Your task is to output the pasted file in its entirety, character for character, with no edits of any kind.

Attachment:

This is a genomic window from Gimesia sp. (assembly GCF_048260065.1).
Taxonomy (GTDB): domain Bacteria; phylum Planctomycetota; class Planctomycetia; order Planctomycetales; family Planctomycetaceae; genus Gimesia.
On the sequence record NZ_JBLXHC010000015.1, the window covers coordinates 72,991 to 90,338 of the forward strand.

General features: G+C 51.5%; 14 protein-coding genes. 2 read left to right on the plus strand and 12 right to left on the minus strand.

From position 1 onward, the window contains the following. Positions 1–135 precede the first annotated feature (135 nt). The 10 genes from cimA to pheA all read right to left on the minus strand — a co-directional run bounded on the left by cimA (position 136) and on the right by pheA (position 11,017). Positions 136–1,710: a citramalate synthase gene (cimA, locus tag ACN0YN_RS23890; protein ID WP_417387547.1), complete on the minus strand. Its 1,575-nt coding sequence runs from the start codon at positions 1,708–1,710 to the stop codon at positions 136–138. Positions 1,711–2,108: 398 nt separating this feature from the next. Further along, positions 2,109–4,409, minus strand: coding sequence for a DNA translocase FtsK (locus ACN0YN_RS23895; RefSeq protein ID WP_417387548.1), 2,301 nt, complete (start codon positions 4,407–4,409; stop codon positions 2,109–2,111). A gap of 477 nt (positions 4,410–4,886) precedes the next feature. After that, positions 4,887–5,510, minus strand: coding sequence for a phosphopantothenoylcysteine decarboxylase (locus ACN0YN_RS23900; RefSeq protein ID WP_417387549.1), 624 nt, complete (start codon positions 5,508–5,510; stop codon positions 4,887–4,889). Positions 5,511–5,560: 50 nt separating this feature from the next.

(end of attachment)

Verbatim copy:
This is a genomic window from Gimesia sp. (assembly GCF_048260065.1).
Taxonomy (GTDB): domain Bacteria; phylum Planctomycetota; class Planctomycetia; order Planctomycetales; family Planctomycetaceae; genus Gimesia.
On the sequence record NZ_JBLXHC010000015.1, the window covers coordinates 72,991 to 90,338 of the forward strand.

General features: G+C 51.5%; 14 protein-coding genes. 2 read left to right on the plus strand and 12 right to left on the minus strand.

From position 1 onward, the window contains the following. Positions 1–135 precede the first annotated feature (135 nt). The 10 genes from cimA to pheA all read right to left on the minus strand — a co-directional run bounded on the left by cimA (position 136) and on the right by pheA (position 11,017). Positions 136–1,710: a citramalate synthase gene (cimA, locus tag ACN0YN_RS23890; protein ID WP_417387547.1), complete on the minus strand. Its 1,575-nt coding sequence runs from the start codon at positions 1,708–1,710 to the stop codon at positions 136–138. Positions 1,711–2,108: 398 nt separating this feature from the next. Further along, positions 2,109–4,409, minus strand: coding sequence for a DNA translocase FtsK (locus ACN0YN_RS23895; RefSeq protein ID WP_417387548.1), 2,301 nt, complete (start codon positions 4,407–4,409; stop codon positions 2,109–2,111). A gap of 477 nt (positions 4,410–4,886) precedes the next feature. After that, positions 4,887–5,510, minus strand: coding sequence for a phosphopantothenoylcysteine decarboxylase (locus ACN0YN_RS23900; RefSeq protein ID WP_417387549.1), 624 nt, complete (start codon positions 5,508–5,510; stop codon positions 4,887–4,889). Positions 5,511–5,560: 50 nt separating this feature from the next.